Karibu!

Skype & Kenya

I just thought of one benefit that high speed internet services will bring to Kenyans on both sides of the Atlantic:

Free internet calling using medium’s like Skype.

Right now, if I want to talk to someone in Kenya using Skype, I have to pay a fee on my end.  However, if that person in Kenya acquires high speed internet services and downloads Skype (which is free), we’ll be able to talk to each other for free and even use the video conference option and look at each other while talking.

I’m beginning to think that the biggest benefit of high speed internet in Kenya will be it’s ability to free entrepreneurs from the shackles of government bureaucracy and corruption.

You won’t have to get a license to start a store or get stuck paying rent at a brick and mortar place in downtown Nairobi (just do it online).

You won’t have to get a license to broadcast information (just do it online); You can make your own videos and post them on a blog, you can create your own podcasts and effectively start your own on-line radio station.

The geriatrics in government will never be able to figure it out.

Poor Lucy.  She doesn’t know what’s about to hit her. What’s she going to do? launch midnight raids against annonymou (rumour mongering) bloggers?

21 comments for “Skype & Kenya

  1. Marc André
    October 23, 2010 at 10:10 am

    Yes I enjoyed it as well. I think the dialectics might come with the territory and it might be politically influenced. But hey, I’ve read something interesting.

  2. Phil
    July 29, 2010 at 2:22 pm

    I have enjoyed the above conversation pretty much.Both Noni and Faisal are savvy but they could have had a more better exchange without getting emotional.

  3. : :!: :!: :!:
    July 5, 2010 at 8:25 am

    :oops: :mrgreen: ;-) :| :x :roll: :lol: :grin: :arrow: :???: :?: :!: :!: :!: :!: :!: :!: :!: :!: :!: :!: :!: :!: :!: :!: :!: :!: :!: :!: :!:

  4. Anonymous
    April 16, 2009 at 6:24 pm

    “You won’t have to get a license to start a store or get stuck paying rent at a brick and mortar place in downtown Nairobi (just do it online).

    You won’t have to get a license to broadcast information (just do it online); You can make your own videos and post them on a blog, you can create your own podcasts and effectively start your own on-line radio station.

    The geriatrics in government will never be able to figure it out.”

    You really are hypocritical just like the kenyan govt you forget things you say in previous posts. You are always condeming theft most govt offices are plagued with yet at the same time you are the one talking about evading taxes and acquiring licences.

  5. noni
    March 31, 2009 at 2:11 am

    You are right KE, that is what am talking about find a way around your problem. But lets not say its all doom and gloom here in Kenya. In fact opportunities are great and the greatest opportunities lies where no one else sees them.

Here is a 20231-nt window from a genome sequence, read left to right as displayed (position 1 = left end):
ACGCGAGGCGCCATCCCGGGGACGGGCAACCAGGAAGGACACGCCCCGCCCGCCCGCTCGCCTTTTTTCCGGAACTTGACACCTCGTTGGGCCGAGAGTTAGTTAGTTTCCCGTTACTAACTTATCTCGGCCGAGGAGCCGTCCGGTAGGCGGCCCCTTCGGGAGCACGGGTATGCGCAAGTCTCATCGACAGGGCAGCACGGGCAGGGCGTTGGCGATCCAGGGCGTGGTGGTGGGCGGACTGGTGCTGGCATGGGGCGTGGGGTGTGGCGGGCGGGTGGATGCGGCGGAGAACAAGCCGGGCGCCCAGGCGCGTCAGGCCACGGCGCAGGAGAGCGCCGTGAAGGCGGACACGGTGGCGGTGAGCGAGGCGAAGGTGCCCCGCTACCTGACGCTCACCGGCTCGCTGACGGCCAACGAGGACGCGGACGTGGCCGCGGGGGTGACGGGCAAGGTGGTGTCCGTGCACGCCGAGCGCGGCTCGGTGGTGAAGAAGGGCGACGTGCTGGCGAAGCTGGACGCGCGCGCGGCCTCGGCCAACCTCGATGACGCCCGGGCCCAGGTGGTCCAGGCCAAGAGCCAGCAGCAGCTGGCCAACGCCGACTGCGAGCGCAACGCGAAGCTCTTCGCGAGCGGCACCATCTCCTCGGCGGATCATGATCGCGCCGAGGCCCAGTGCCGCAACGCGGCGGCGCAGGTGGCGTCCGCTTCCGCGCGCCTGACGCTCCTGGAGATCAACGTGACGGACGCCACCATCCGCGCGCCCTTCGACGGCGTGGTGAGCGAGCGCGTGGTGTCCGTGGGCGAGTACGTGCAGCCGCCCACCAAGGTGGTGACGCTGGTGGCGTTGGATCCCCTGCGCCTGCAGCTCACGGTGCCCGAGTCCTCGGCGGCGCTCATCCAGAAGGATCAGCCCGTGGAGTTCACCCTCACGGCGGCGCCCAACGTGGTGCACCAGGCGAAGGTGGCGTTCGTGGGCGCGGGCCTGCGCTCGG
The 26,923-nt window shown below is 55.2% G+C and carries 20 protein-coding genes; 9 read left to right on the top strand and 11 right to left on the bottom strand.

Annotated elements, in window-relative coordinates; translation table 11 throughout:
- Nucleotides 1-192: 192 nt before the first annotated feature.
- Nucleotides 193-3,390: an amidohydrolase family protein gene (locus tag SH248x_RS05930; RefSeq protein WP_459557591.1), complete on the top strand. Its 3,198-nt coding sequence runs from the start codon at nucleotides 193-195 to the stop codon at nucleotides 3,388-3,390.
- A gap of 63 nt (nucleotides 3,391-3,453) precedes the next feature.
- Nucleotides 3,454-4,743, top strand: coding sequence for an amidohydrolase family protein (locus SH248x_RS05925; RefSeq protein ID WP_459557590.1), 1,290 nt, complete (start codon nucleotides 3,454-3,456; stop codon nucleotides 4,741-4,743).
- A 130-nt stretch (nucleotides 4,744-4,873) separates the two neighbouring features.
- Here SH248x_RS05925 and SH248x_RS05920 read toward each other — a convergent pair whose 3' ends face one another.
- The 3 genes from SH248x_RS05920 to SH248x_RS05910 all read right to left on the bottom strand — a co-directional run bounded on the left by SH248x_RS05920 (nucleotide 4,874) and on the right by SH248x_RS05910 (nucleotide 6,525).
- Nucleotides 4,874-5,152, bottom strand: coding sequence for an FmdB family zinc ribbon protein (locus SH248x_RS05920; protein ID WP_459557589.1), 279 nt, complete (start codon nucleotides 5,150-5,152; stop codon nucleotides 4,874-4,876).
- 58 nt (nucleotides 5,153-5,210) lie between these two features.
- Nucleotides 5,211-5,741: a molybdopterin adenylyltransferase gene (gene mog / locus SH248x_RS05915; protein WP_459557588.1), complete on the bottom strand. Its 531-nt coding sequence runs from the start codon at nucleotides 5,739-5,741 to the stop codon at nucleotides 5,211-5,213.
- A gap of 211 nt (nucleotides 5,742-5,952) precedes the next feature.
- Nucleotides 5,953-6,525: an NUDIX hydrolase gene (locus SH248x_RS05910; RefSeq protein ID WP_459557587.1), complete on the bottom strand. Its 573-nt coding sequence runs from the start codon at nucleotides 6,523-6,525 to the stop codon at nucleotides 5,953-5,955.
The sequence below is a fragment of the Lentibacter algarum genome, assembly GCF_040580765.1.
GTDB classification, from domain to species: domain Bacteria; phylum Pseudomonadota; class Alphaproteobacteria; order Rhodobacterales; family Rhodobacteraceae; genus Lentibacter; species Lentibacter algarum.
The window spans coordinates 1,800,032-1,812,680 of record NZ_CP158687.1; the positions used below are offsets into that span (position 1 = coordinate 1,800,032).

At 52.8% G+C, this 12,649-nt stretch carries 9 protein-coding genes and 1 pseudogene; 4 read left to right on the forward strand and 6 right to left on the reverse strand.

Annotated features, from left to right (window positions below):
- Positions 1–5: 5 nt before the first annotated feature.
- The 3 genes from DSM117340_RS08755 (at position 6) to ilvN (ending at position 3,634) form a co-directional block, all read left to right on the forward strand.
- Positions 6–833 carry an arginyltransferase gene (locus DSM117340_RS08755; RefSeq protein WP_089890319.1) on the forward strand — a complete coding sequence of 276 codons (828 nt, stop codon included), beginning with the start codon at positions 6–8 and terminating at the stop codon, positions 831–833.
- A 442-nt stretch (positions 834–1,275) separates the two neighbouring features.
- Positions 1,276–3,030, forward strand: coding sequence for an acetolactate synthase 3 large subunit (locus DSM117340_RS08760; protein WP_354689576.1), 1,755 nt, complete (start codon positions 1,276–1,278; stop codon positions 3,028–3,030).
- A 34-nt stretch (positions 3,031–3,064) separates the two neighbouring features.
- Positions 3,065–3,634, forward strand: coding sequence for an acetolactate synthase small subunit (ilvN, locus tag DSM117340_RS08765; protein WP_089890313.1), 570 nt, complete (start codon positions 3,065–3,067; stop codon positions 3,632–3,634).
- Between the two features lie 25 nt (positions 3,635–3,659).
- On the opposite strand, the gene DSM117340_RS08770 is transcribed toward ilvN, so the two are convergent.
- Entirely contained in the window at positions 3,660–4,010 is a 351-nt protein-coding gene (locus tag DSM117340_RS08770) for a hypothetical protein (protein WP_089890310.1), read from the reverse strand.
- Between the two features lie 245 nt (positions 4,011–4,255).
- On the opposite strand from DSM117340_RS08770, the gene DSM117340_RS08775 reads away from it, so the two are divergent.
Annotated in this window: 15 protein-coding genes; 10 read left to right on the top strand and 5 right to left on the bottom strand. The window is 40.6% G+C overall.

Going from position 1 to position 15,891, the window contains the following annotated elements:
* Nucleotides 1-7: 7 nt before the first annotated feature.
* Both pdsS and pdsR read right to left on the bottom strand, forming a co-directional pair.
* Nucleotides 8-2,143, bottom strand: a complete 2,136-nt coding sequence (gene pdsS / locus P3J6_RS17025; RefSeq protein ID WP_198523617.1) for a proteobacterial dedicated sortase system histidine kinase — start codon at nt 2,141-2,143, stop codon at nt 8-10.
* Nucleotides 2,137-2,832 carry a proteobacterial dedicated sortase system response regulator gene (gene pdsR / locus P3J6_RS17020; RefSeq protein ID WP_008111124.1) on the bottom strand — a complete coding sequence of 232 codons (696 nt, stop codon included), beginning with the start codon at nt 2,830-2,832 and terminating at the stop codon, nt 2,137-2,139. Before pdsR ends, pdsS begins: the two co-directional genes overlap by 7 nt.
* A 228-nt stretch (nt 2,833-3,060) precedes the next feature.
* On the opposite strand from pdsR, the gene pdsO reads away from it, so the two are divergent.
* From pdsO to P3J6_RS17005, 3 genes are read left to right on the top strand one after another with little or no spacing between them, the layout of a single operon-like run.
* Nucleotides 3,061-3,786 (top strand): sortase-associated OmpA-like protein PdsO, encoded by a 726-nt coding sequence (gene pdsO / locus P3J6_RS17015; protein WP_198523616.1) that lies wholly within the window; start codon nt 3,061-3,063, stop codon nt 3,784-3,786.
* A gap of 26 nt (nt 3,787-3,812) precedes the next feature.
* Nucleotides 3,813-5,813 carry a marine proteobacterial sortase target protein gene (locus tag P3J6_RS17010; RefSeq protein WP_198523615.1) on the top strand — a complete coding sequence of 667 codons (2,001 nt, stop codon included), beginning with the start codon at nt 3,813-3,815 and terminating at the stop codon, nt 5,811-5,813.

Well the Indians are cheap because there is great competition even amongst them but be wary of the cheaper ones, their work is wak. Someone told me software shops in some cities in India are like the way we have clothes stalls here in Nairobi. Also there is a language barrier thing. But it all comes to the complexity of the project. If it is a simple project, let the cheap Indian do it,but for a complicated website please be wary.

  6. kenyanentrepreneur
    March 30, 2009 at 11:30 am

    noni: So its useless to wait for when things get perfect to make anything substantial.

    Yes, this is a very good point. People shouldn’t just sit around and wait for things to get better without trying. So, yes, always, always try.

    However, I would be afraid of filing anything with a government office because you don’t know who will grab that form, delete your name off it, steal it….you just don’t know.

    This is where I think kenyans in the diaspora and kenyans in kenya could link up. Technology is borderless. You no longer have to confine your inventions to Kenya. If you know someone in America or Europe, link up with them and have them file the patent for you in those countries and you’d still be able to use the technology in Kenya.

    I must say though that I tried to hire a Kenyan web designer once and he was going to charge me $50 dollars an hour, which was ridiculous. So, I told him that the Indians were charging $10 dollars an hour and asked why he couldn’t bring his price down, but he refused.

    After a short back and forth discussion with him, I began to realize that the people in Kenya are not paying attention to the technological advancements abroad and you could easily do this by just logging onto the internet and reading and they’re very rigid.

    The Indians however, are really on it (& I’m talking about individual young indians who are trolling the net to find out what American clients are looking).

    In fact, I’m currently looking for an Indian college student from one of the ITT”s to do some stuff for me and as soon as I email them, they’ll respond immediately. They don’t waste time.

  7. noni
    March 30, 2009 at 2:55 am

    @faisal

    Its good you are making effort in overcoming obstacles and my intention was not create an impression that things are perfect. But your earlir comment my discourage someone from making any effort to better their lives buy utilizing their skills. So its useless to wait for when things get perfect to make anything substantial.